4 138 Part 3. THE REAL ECONOMY Short answer and numeric questions 1. What is the relationship between physical capital and financial capital? 2. What is the difference between gross investment and capital? 3. In 2012, Regis Hair purchased 10 hair dryers for $3,300 each. During the year, depreciation was $13,000. What was the amount of Regis gross investment and net investment? 4. What are Fannie Mae and Freddie Mac? How do they operate on both sides of the financial markets? 5. Suppose a bond pays interest of $40 per year and its price is $600. What is the interest rate on the bond? If the price rises to $800, what now is the bond s interest rate? Additional Exercises (also in MyEconLab Test A) 1. Annie runs a fitness center. On December 31, 2011, she bought an existing business with exercise equipment and a building worth $300,000. During 2012, business was poor, so she sold some of her equipment for $100,000. What was Annie s gross investment, depreciation, and net investment during 2012? What was the value of Annie s capital at the end of 2012? 2. Karrie is a golf pro, and after she paid taxes, her income from golf and from stocks and bonds was $1,500,000 in At the beginning of 2012, she owned $900,000 worth of stocks and bonds. At the end of 2012, Karrie s stocks and bonds were worth $1,900,000. How much did Karrie save during 2012 and how much did she spend on consumption goods and services? CHECKPOINT 10.2 Explain how borrowing and lending decisions are made and how these decisions interact in the loanable funds market. Quick Review Demand for loanable funds The relationship between the quantity of loanable funds demanded and the real interest rate, other things remaining the same. Supply of loanable funds The relationship between the quantity of loanable funds supplied and the real interest rate, other things remaining the same. Additional Practice Problems Over the past decade or so, the development of ever more powerful computers has increased the profit from investing in new personal computers. This effect has affected all firms in the economy. The initial demand for loanable funds is shown in the figure. Use the figure to show the effect the higher expected profit has on the demand for loanable funds. 2. In 2013, in the United States at a real interest rate of 4 percent a year, the quantity of loanable funds supplied is $2.0 trillion; at a real interest rate of 6 percent a year, the quantity of loanable funds supplied is $2.5 trillion; and at a real interest rate of 8 percent a year, the quantity of loanable funds supplied is $3.0 trillion. a. In the figure, draw a graph of the U.S. supply of loanable funds curve. b. In 2013 a large number of households start to believe that their future disposable income will be higher than they had previously thought. Explain how this belief influ-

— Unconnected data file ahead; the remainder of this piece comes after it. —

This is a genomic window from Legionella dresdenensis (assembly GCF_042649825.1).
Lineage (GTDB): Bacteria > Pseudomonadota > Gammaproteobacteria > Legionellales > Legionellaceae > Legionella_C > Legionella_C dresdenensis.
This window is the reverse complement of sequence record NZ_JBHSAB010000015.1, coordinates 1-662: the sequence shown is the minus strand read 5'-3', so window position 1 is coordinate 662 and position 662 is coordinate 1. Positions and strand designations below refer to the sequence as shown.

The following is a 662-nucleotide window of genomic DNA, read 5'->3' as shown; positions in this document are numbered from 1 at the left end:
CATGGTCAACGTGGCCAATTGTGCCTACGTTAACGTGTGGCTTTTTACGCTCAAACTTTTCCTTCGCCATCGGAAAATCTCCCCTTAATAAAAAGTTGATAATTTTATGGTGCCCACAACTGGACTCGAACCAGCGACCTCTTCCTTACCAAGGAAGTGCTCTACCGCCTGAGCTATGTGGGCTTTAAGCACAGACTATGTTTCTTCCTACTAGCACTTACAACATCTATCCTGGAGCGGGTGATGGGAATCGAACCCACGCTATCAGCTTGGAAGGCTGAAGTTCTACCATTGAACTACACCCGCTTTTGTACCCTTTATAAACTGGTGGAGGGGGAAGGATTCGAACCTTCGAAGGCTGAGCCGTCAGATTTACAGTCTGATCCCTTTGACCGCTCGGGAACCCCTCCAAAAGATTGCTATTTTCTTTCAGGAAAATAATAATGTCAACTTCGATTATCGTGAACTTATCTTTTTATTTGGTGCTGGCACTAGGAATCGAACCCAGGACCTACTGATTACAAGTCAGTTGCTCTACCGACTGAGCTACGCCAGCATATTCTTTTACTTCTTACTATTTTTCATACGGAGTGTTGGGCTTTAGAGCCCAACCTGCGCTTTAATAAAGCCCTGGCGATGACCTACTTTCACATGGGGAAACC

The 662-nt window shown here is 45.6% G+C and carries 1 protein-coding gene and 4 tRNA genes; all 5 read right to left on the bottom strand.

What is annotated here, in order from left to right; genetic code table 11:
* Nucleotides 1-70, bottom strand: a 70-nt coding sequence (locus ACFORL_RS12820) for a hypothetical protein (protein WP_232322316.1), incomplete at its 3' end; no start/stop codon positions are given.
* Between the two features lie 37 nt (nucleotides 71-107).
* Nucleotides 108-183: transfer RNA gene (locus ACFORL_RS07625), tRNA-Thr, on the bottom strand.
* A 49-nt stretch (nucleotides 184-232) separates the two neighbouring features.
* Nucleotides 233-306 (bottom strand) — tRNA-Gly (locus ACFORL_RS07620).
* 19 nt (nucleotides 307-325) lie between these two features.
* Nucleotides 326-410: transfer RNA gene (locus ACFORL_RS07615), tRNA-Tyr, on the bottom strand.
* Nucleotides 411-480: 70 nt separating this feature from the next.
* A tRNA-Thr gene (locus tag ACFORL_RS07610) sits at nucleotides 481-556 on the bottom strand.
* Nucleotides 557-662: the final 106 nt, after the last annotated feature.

5 Chapter 10. Finance, Saving, and Investment 139 ences the supply of loanable funds. Illustrate the effect of this change on the supply of loanable funds curve. c. In 2014, the housing market recovers so that house prices soar and U.S. households wealth increases. If other things remain the same, explain how this change influences the supply of loanable funds. What is the effect on the supply of loanable funds curve? 3. Draw a graph illustrating the effect on the equilibrium real interest rate and equilibrium saving and investment when the supply of loanable funds increases and the demand for loanable funds increases by more. Solutions to Additional Practice Problems An increase in the expected profit from investing in personal computers increases investment demand and shifts the demand for loanable funds curve rightward. In the figure, the demand for loanable funds curve shifts rightward from DLF0 to DLF1. At any real interest rate firms have increased the quantity of investment they demand. 2a. The figure illustrates the U.S. supply of loanable funds curve. The supply curve, SLF0, slopes upward because an increase in the real interest rate increases saving, which increases the quantity of loanable funds supplied. 2b. An increase in expected future income decreases the amount people s saving and thereby decreases the supply of loanable funds. The U.S. supply of loanable funds decreases and the supply of loanable funds curve shifts leftward. In the above figure, the supply of loanable funds curve shifts leftward from SLF0 to SLF1. At any real interest rate, households have decreased the quantity of loanable funds they supply. 2c. The increase in people s wealth decreases the amount they save at each real interest rate. Saving decreases so the supply of loanable funds decreases and the supply of loanable funds curve shifts leftward. In the above figure, the supply of loanable funds curve shifts leftward from SLF0 to SLF1. 3. The figure that shows the demand for loanable funds curve and the supply of loanable funds curve illustrates how the real interest rate is determined. Use this diagram the same way you use the supply and demand figures you studied in Chapter 4. Equilibrium occurs where the demand for loanable funds curve intersects the supply of loanable funds curve and a shift in either curve changes the equilibrium real interest rate and the equilibrium quantity of loanable funds. In this case, the increase in the supply of loanable funds shifts the supply of loanable funds curve rightward. The increase in the demand for loanable funds shifts the demand for loanable funds curve rightward. The shift of the demand for loanable funds curve exceeds the shift of the supply of loanable funds curve, so, as illustrated in the figure, the real interest rate rises, from 5.5 percent to 6.0 percent, and the quantity of loanable funds increases, from $2 trillion to $3 trillion.